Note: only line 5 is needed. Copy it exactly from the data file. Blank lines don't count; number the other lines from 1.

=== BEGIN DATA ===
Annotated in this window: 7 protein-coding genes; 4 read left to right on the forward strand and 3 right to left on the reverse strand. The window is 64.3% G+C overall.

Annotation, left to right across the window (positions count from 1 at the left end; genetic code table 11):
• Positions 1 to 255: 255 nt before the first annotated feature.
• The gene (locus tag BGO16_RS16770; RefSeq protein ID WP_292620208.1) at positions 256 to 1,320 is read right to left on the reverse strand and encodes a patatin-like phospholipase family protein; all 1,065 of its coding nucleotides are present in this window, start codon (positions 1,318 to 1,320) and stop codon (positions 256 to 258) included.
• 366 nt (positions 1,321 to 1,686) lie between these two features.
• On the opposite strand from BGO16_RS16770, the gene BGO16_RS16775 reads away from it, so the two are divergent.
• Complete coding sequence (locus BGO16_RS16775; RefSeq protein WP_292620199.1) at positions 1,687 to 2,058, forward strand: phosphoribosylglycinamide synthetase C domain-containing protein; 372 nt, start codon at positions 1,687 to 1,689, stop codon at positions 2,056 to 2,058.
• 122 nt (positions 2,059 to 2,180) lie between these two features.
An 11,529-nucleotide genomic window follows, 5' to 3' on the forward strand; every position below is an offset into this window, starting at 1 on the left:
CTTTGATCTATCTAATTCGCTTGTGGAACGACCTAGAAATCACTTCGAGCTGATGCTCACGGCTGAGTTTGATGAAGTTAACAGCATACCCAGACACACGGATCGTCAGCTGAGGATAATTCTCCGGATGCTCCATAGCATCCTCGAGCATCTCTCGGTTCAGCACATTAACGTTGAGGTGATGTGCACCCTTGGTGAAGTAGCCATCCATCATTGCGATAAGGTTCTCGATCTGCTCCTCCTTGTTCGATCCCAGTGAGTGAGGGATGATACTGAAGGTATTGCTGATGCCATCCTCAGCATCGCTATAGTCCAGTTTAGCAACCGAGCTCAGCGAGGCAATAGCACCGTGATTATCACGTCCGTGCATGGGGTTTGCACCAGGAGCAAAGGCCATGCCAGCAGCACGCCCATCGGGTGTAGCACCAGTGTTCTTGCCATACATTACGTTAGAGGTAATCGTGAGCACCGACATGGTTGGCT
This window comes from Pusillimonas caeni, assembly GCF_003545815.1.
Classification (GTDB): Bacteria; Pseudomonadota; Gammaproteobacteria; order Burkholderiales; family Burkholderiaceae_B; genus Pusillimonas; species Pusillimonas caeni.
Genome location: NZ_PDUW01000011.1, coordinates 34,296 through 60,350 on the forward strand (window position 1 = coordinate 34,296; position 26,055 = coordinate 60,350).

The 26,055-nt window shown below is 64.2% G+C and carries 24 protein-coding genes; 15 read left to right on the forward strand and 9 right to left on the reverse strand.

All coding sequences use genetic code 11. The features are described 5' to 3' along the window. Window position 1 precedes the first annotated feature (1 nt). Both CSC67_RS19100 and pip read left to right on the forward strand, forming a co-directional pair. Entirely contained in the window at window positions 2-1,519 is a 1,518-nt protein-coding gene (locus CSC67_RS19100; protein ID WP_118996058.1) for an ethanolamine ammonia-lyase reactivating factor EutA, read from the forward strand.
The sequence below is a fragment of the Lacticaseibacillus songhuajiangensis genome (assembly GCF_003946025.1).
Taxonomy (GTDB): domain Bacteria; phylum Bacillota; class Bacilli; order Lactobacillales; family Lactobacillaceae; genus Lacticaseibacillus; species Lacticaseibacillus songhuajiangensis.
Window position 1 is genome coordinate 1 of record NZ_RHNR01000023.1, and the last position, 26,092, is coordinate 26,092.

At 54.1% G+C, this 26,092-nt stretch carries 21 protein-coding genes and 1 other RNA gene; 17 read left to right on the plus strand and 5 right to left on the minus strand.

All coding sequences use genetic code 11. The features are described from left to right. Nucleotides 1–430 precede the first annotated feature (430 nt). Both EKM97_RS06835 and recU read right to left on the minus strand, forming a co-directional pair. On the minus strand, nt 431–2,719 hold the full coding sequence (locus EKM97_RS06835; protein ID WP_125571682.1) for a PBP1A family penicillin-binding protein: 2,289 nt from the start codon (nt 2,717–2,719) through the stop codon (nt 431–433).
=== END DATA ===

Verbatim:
• 366 nt (positions 1,321 to 1,686) lie between these two features.